Context: Recently the athletic training community has paid increased attention to college student-athlete mental health, treatment-seeking, and impacts on athletic and academic performance. Ongoing efforts to better-educate and equip athletic trainers to help student-athletes in this regard should result in improved mental health-related outcomes.

Objective: Examine changes in student-athlete mental health over the past decade compared to non-athlete students.

Design: Cross-sectional study.

Setting: United States colleges and universities.

Patients or Other Participants: Varsity athletes (n=54,479) and non-athlete students (n=448,301) who completed the National College Health Assessment (NCHA) between 2011 and 2019.

Main Outcome Measures: Survey responses (self-report) to questions in five mental health-related domains: symptoms, diagnoses, treatment-seeking, institutional information distribution, and academic impacts.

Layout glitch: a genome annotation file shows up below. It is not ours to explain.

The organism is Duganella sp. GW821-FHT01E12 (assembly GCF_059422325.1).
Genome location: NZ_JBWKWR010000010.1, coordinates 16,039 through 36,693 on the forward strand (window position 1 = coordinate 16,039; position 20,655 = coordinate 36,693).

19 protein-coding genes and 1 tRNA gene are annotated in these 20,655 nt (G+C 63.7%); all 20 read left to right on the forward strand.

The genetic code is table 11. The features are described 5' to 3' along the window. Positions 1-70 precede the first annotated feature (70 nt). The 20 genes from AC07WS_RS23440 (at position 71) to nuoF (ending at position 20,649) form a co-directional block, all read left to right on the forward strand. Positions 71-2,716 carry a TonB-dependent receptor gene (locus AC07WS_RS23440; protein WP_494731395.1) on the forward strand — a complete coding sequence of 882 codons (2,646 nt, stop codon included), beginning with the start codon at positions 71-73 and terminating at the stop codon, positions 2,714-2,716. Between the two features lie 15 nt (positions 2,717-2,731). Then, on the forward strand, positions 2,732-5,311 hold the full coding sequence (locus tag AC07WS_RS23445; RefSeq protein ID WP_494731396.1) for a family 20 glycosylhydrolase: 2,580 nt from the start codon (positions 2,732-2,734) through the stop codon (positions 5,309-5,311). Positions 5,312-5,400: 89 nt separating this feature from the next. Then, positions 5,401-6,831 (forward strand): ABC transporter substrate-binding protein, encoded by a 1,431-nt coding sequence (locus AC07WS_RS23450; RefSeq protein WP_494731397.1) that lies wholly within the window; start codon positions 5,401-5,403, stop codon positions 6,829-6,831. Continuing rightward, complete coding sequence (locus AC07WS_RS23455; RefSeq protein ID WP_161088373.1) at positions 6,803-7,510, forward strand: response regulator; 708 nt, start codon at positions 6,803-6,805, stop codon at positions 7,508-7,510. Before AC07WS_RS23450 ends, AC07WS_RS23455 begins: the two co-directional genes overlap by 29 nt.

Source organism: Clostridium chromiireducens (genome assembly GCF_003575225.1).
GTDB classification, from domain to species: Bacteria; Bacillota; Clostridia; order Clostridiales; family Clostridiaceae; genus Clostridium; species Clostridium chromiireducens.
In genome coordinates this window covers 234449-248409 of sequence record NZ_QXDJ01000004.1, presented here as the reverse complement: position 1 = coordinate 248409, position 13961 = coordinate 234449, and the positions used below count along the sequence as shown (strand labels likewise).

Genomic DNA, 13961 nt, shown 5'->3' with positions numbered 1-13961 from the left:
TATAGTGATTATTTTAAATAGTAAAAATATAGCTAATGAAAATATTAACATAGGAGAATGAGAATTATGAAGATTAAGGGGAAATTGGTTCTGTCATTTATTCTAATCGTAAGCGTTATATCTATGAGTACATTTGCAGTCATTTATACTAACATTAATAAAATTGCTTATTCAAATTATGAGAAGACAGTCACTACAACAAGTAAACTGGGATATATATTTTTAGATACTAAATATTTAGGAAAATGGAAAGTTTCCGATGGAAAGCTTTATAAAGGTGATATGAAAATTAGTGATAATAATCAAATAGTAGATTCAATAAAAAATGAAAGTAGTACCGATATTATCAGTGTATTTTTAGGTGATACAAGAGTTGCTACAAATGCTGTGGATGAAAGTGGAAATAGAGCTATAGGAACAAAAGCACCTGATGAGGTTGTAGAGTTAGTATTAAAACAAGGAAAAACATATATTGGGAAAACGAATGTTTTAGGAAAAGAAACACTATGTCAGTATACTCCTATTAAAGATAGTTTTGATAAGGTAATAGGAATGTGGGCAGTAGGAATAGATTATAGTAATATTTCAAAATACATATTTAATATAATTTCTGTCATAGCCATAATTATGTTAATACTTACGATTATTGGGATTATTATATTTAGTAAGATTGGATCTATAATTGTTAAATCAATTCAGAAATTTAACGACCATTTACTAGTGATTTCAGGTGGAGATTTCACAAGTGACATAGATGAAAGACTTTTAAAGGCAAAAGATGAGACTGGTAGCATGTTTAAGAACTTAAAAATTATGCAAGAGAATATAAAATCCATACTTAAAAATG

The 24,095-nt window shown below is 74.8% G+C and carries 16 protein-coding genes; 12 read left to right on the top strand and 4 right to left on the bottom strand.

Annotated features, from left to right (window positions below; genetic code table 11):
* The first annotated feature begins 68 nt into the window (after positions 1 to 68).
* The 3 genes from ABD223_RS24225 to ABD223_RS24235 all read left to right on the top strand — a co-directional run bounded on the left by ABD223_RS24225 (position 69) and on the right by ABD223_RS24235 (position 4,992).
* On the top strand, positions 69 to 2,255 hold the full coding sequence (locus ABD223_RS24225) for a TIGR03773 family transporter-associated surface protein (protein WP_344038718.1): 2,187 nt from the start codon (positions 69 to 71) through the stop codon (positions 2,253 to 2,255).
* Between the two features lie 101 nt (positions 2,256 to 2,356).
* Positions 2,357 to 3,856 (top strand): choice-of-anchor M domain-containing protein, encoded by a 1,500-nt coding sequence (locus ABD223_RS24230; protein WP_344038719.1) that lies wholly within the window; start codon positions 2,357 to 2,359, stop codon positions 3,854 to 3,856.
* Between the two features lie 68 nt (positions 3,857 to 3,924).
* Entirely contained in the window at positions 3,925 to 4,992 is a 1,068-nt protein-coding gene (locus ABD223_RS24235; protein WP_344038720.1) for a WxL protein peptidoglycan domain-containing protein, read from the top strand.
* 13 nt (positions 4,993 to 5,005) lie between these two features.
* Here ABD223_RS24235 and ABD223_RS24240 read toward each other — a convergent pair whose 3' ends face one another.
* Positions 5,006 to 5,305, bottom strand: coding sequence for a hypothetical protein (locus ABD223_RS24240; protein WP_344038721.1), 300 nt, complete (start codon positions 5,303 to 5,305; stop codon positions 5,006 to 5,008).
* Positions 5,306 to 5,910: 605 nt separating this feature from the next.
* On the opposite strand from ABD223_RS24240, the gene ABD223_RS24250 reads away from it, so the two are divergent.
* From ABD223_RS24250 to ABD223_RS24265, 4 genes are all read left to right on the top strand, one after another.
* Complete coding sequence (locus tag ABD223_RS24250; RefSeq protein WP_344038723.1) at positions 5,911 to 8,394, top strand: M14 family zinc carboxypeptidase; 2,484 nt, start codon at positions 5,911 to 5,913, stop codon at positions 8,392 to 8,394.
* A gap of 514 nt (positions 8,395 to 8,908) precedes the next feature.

Results: Student-athletes consistently reported significantly lower symptom and diagnose rates than non-athletes, except for attempted suicide, substance abuse, and eating disorders. Diagnoses increased over time in both groups, but remained lower in athletes. Treatment-seeking and openness to future treatment increased over time in both groups, but remained lower in athletes. Student-athletes received more information on stress reduction, substance abuse, eating disorders, and handling distress/violence than non-athletes. Both groups received information more frequently over time. Athletes reported lower academic impacts, especially for depression and anxiety, but impacts grew over time in both groups. Impacts of injuries and extracurricular activities on academic performance were higher in athletes than in non-athletes.

Conclusions: Athletes reported overall lower levels of symptoms, diagnoses, and academic impacts than non-athletes. While non-athlete rates climbed over the past decade, athletes' rates broadly remained flat or climbed less rapidly. Increasingly positive attitudes toward treatment are encouraging, but the deficit relative to non-athletes remains. Ongoing efforts of athletic trainers to educate athletes and guide them to mental health resources are needed in order to continue (or, better yet, accelerate) the observed positive trends in information dissemination and treatment-seeking.

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